Tips and Insights

The Thingamajig and the Wallabaloo:
No Matter What You Call Things, Work Instructions Need to Work

If you've ever wondered what difference Visual Work Instructions can make in the workplace consider the following scenario.

Suppose that an engineering department was given the task of writing the work instructions that are used on the shop floor. Now suppose that a shop worker needs to refer to those very work instructions for directions on how to replace the thingamajig on the hoosit.

Frustrated with her inabiliWorker struggles to fix something because of subpar work instructions.ty to find the answer, she pulls over her project manager who searches through the work instructions, looking for the term whamajam, since that’s what the hoosit used to be called.

Finally, two perturbed shop employees head on up to the engineering department and ask them where to find it, only to hear, “Gees, it’s right here – ‘How to Replace the Wallabaloo on the Cratshis’!”.

This isn’t so hard to suppose, it is? The fact is, from industry to industry, from company to company, even from department to department, terminology for the same little widget can vary wildly.

Even though what something is called doesn't change what something is (you remember Shakespeare's "a rose by any other name . . ."), when semantics creep into an industry, it can cause serious problems. For instance, I generated this list of possible terms for identifying “work instructions” in just a couple of minutes (and missed how many more?):

Isn't communication hard enough without having different words mean the same thing? I'm laughing, of course, because we are talking about the English language here, where multiple meanings, multiple pronunciations, multiple spellings is the bane of meaningful conversation.


At one time the United States Postal Service (USPS) had a similar problem which resulted in machines that were down too long.

Their barcode label printers at bulk mail centers are high-speed, high-volume machines that can disrupt an entire station if they go down. USPS maintenance, which handles dozens of machines and infrequently works on these printers, needed to diagnose and fix them quickly.

Not only did they have to read through the columns of text in the table of contents to figure out which procedure they might need, they also had to determine which term matched the part they needed to repair.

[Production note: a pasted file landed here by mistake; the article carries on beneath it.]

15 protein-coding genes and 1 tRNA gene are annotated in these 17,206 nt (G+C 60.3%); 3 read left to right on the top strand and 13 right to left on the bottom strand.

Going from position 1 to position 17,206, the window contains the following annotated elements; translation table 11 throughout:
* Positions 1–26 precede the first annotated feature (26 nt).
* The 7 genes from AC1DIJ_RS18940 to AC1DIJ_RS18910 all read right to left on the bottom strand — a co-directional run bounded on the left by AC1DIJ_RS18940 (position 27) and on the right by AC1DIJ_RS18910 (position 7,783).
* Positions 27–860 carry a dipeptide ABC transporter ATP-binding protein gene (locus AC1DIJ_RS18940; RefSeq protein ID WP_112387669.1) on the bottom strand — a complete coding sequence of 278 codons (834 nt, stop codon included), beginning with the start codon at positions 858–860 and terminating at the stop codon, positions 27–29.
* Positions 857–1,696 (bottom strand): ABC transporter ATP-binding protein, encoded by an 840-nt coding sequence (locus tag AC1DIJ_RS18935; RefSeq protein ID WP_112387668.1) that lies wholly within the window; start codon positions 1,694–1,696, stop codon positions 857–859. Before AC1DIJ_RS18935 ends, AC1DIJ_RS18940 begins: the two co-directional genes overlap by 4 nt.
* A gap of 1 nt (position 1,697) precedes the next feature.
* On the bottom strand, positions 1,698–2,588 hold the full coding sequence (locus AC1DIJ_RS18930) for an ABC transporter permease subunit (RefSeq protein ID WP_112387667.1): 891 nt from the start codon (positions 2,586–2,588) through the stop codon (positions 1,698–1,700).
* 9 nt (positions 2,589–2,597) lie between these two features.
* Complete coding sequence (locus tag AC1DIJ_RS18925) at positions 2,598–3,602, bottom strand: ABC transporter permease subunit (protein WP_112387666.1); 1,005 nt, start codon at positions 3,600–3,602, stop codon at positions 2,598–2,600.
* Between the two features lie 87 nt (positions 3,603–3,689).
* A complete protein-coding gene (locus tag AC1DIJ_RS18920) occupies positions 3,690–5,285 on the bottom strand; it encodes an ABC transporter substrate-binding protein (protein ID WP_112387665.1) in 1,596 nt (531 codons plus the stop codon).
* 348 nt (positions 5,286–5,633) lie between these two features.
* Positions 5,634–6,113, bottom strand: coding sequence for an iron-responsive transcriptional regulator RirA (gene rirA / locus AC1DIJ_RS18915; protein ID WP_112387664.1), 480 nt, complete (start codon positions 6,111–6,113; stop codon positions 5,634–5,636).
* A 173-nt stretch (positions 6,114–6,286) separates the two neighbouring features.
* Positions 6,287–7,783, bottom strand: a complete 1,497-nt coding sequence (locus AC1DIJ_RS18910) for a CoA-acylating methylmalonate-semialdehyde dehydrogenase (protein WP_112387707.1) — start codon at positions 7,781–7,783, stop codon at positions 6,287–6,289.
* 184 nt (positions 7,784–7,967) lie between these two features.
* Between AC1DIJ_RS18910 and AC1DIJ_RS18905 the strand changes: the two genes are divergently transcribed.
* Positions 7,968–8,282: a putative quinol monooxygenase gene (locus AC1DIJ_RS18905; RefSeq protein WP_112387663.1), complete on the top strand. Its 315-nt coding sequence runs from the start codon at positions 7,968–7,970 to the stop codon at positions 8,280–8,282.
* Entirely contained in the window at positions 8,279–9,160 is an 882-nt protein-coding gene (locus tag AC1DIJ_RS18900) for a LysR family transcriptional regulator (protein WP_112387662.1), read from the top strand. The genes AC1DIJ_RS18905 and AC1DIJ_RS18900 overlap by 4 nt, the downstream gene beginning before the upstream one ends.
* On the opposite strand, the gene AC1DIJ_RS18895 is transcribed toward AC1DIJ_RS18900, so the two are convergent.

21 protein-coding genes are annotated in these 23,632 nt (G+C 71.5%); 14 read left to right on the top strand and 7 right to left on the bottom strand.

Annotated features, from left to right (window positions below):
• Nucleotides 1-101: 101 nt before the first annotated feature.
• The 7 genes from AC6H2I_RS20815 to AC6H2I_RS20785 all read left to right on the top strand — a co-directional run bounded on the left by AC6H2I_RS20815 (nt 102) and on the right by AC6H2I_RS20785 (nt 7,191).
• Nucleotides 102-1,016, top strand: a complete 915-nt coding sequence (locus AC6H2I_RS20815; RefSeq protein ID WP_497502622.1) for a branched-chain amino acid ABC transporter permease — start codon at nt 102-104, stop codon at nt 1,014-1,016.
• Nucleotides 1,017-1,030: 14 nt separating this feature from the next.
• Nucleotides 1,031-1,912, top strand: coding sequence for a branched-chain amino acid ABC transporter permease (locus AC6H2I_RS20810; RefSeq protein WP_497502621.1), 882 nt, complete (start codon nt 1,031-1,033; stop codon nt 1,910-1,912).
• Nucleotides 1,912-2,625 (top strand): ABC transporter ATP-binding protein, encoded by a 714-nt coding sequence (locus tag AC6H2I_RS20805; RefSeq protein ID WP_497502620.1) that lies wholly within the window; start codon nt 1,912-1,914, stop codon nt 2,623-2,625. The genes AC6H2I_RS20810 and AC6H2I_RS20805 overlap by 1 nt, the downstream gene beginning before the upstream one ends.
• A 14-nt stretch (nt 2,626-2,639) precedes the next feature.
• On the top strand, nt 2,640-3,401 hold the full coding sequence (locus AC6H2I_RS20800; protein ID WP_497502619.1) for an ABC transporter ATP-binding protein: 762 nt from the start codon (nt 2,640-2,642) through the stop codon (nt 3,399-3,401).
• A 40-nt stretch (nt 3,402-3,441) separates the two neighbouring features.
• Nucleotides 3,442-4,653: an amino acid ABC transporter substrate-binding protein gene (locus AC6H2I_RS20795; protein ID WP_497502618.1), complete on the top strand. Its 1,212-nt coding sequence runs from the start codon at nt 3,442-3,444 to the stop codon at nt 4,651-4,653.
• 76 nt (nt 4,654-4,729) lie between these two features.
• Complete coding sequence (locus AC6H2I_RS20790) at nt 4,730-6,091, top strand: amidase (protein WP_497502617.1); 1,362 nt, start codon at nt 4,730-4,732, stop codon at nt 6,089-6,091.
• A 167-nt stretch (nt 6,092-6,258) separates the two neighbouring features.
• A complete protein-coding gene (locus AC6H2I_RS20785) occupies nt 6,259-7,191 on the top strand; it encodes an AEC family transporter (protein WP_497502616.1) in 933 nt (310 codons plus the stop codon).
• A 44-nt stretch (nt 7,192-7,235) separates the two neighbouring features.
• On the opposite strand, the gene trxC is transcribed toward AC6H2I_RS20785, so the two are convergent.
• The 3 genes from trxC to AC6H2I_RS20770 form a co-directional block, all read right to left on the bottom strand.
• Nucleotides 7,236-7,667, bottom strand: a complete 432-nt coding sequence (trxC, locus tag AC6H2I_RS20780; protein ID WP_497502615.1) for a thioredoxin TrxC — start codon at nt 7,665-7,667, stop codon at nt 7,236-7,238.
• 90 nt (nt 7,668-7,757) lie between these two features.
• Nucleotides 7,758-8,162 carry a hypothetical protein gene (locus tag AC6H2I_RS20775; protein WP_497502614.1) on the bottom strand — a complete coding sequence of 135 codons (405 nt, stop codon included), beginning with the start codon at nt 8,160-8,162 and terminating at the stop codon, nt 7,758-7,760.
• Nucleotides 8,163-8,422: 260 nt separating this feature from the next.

A possible solution to this problem is to replace the traditional table of contents with an image, a.k.a. visual work instruction, that allowed maintenance to quickly identify the part based on what it looked like and/or where it was located on the machine, regardless of what it was called. The user could then turn directly to the page where that part was discussed.

While I don't think using different terms for an object or a process is necessarily a Lean or quality issue when it happens between different companies, when it's happening in documentation within the company, it’s time to upgrade your work instructions, er, I mean job aids. Or were they called standard operating procedure manuals…?

Bio

Renee Callies

Renee provides training and direction for Explainers clients regarding writing, editing and developing the standards for the development of work instructions. Renee's 12 years in education give her a strong background in teaching writing techniques and developing usable, consistent standards. She served as a Co-Director of the Third Coast Writing Project at Western Michigan University from 1997 to 2006.  View more of her writing at http://www.explainers.com/

 

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Reprint Rights

This article may be reprinted under the following conditions:
  1. the article must be included in its entirety unless alterations are first approved by Explainers.com through webmaster(at)explainers.com,
  2. article reprints, whether in email or web page format, for commercial or non-profit purposes, must include the resource/bio information at the bottom, complete with live links (and/or HTML with anchor text),
  3. the article may not be used on adult, gambling, hate-related or other questionable sites, and
  4. use of the article is reported to Explainers at webmaster(at)explainers.com.